< Earlier Kibitzing · PAGE 2 OF 2 ·
|May-12-05|| ||50 Quatloos Newcomer: Beautiful game 38 N-e8 will deflect any attempt to guard the back rank.|
Pretty deep concept--the exchange sac was made much earlier.
Why did such a gifted player turn into a lazy, draw making machine?
|May-12-05|| ||offramp: The pouvoir is there but not the vouloir.|
|May-12-05|| ||RookFile: He just got older.
Also, there is one other thing. You don't hear about this now, but they say: "Spassky never made it out of Reyjavik."
Spassky had to carry the weight of the world on his shoulders, when playing Fischer. It was crushing when he lost, and he was never the same player again. Kasparov would have you believe that Spassky in 1974 was as strong as Spassky in 1969, which simply isn't true.
Poor Spassky. In 1974, he had a choice of being beaten by Karpov, or
winning, and going on to play Fischer,
and get stomped. (He probably would have agreed to the 10 win thing.)
Somewhere around here, he decided it was checkout time, time to coast....
Maybe he was right. Why kill yourself when you were already champ once?
|May-12-05|| ||Badmojo: The mid sixties were his prime. He was past it even in 1972.|
|May-14-05|| ||Fulkrum: Why does Geller start playing on the Kingside. It seems he has a bit of play on the queenside after move 21.|
|Jun-03-06|| ||Everett: Spassky won the '73 USSR championship. He made it out of Iceland just fine. |
Fischer, however, did not.
Spassky's breif time when he was willing to work occurred with Bonderevsky (sp?) leading up to his matches with Petrosian. After that, he didn't have the drive, it seems.
|Jun-03-06|| ||Everett: As far as this game goes, Geller gives up his dark-squared bishop for a rook in a position where there are no open files, leaving white with a dark-squared bishop, no less. Probably wasn't hard for Spassky to make the decision to let the sac exchange happen|
|Sep-06-07|| ||drukenknight: does it not strike anyone that 29...g3 is a waste of a move? What happens if 29...Qg8?|
|Oct-05-07|| ||Phony Benoni: At move 30, it's hard to believe that White's Bg2 will be poised to strike the decisive blow just a few moves later.|
|Oct-06-07|| ||IMlday: Another example of an h5 super♗ Chigorin vs Rubinstein, 1903|
|Mar-22-08|| ||Mateo: Wonderful game. So many things to analyse widely.
What if 13...h6 14.Be3 g5 15.Nhf3 Nxf3+ followed by Bxb2. Black wins a pawn. Is there enough compensation for White? Maybe White should play 16.Qxf3 Bxb2 17.Rab1 followed by h4.
|Mar-22-08|| ||Mateo: 18...gxf5!?, although a bit sharp because it weakens Black's King side, could be interesting.|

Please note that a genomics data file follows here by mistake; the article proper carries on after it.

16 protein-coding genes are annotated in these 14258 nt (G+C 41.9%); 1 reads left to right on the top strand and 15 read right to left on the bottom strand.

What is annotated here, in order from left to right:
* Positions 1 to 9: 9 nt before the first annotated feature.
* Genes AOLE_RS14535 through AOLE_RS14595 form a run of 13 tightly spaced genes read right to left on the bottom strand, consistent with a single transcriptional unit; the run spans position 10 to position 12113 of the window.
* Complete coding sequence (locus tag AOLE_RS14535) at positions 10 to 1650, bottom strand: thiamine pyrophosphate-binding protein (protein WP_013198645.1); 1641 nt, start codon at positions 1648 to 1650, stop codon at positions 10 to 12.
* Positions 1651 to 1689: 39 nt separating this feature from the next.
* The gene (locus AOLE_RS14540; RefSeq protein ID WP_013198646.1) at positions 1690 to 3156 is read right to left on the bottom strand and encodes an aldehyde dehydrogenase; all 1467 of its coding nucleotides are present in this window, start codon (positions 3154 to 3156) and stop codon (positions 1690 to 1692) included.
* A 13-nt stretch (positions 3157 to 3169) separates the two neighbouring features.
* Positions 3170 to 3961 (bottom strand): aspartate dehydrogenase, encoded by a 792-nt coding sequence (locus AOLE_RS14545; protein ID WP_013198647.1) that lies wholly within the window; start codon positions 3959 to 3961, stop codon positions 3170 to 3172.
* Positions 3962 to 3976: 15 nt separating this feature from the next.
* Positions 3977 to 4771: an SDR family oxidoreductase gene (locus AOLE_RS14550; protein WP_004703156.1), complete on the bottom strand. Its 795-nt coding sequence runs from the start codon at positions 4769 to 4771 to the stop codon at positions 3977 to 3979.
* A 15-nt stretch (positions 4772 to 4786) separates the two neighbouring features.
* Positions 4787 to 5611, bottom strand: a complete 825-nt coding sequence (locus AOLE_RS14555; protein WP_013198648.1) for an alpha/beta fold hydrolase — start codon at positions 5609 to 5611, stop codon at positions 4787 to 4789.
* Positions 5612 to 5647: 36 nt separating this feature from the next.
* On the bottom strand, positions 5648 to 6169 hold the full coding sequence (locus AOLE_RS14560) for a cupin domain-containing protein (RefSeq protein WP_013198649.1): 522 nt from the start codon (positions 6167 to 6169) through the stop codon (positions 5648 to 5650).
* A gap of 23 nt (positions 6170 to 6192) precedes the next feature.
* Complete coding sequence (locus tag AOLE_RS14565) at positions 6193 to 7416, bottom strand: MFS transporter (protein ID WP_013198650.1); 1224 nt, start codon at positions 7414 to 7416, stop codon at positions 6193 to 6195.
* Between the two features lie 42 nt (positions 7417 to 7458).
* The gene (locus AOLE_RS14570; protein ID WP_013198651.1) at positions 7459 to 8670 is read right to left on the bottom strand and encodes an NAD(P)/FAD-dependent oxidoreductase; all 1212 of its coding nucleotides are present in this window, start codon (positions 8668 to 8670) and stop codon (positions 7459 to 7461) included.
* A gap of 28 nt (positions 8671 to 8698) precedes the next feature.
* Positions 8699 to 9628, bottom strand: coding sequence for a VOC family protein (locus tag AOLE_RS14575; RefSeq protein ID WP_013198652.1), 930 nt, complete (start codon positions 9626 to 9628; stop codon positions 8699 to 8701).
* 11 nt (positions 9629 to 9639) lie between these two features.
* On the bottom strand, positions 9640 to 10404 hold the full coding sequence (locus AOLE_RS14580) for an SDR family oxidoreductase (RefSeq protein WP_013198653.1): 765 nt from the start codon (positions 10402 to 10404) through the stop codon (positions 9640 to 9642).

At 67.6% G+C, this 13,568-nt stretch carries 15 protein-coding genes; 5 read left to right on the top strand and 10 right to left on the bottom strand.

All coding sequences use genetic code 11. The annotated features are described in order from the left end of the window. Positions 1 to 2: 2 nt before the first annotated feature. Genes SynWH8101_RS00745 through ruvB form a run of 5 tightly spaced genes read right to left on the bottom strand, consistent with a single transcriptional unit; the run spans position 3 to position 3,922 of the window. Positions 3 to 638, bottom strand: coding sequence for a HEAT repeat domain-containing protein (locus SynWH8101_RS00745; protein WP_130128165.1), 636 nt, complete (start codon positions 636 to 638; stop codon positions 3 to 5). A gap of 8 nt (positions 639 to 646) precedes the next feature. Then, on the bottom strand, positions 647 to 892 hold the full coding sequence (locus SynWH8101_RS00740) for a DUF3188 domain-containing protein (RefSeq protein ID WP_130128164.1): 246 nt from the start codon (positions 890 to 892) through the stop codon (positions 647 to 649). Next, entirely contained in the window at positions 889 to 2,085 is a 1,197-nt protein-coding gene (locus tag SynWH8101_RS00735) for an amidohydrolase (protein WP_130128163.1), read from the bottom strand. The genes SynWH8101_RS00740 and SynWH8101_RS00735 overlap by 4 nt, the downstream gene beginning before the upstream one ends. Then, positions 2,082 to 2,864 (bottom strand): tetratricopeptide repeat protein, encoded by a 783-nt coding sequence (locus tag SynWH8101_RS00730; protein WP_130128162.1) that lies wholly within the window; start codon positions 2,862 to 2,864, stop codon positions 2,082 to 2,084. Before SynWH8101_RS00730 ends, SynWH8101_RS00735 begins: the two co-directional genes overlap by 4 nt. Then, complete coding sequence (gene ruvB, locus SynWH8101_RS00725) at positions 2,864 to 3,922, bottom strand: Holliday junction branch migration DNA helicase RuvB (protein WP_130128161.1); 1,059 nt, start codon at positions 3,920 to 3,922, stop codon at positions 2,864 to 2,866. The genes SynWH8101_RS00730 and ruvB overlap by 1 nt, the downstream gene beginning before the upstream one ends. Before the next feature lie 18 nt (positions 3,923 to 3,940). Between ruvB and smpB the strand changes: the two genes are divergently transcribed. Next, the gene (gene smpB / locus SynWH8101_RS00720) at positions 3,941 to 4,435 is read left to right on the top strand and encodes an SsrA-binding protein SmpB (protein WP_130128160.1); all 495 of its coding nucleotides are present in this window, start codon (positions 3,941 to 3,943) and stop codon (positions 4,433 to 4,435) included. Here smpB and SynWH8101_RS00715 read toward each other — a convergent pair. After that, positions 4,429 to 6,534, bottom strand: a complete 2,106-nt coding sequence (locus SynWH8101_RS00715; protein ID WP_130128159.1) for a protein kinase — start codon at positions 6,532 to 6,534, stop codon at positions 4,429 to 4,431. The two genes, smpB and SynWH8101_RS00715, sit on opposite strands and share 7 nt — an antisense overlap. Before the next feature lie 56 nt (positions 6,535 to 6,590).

|Mar-22-08|| ||ughaibu: Mateo: after 13....h6, how about 14.fg6 hg5 15.Rf7 Rf7 16.Qh5?|
|Mar-22-08|| ||Mateo: 20.Rbe1!? was of course a wild decision, but it seems that Geller lost his way later. For instance, 26...exf5?! seems dubious because the opening of the 'g' file will be useful for White only.|
|Mar-22-08|| ||Mateo: <ughaibu: Mateo: after 13....h6, how about 14.fg6 hg5 15.Rf7 Rf7 16.Qh5?> On move 15 of your variation, 15...gxh4 wins another piece. And, I guess, the game.|
|Mar-22-08|| ||ughaibu: Yes, it doesn't look so good.|
|Mar-22-08|| ||Mateo: <Calli: Supposedly the save for Geller is 1...Nd4! 32.Bf1 Rbb7 33.Ng4 Bxf5!> Or 33...Rg7 giving back the exchange.|
|Mar-22-08|| ||Mateo: <drukenknight: does it not strike anyone that 29...g3 is a waste of a move? What happens if 29...Qg8?> Simple and good. But, like Calli pointed, 31...Bb7? is the losing move.|
|Jul-22-08|| ||Marmot PFL: The knight that black could have exchanged on move 17 comes back to punish him on move 36. Objectively 17...Nb5 was probably best but the game is very difficult and facing a kingside attack I would trade down. Geller plays like Fischer here, all out to win with black, and with similar results vs. Spassky at this time. Near the end I think Geller still had a chance with 35...Rxe4 36.de4 Bxe4+ 37.Kh2 Qe7 followed by Nd4, but he must have been very short of time.|
|Mar-18-09|| ||Paraconti: Spassky HAS to be one of the REAL attacking geniuses!|
|Mar-18-09|| ||Jim Bartle: Nice observation on the pawn structure at move 22, TD. (Five years ago...)|
|Mar-18-09|| ||stoy: Around 1969 Korchnoi said that he considered the true "masters of attack" to be Alekhine, Keres & Spassky.|
|Mar-09-15|| ||zydeco: Notes from Cafferty's book on the Candidates Matches: |
Geller was prepared for the Closed Sicilian and actually achieved the initiative out of the opening.
20.Rbe1 is a somewhat desperate attempt to give back material in exchange for complications. White threatens 21.e5 and the quiet line 20....Nb5 allows white an attack. There's a long inconclusive analysis of 21....f6 22.exf6 exf6 23.fxg6!? fxg5 24.Nxg5.
24....e6 gets a question mark. 24....e5 followed by ....Rbb7 is supposed to be better.
Spassky thinks 25....g5 is the decisive error. Both 25....Qe8 and 25....Rbb7 are better.
26....Nb5 may also be an improvement.
Geller thought he was doing fine but should have played 29.....Qg8 and given back the exchange with 30.Qg3 Nb5 31.Nxg4 Rg7! but white could improve with 30.Re3.
|Aug-12-16|| ||tigreton: I think Spassky, suffering a strong pressure on the queenside, simply decided to turn the tables and being the one who attacks. You know how much more difficult it is the defense, specially when there are a lot of choices, even for Geller.|
|Jun-17-17|| ||edubueno: Antes de esta partida el score era BS 7 vs EG 4, con 13 tablas, es decir 50% de partidas definidas. EG quiso jugar a ganar y fue sobrepasado por una fuerza superior.|
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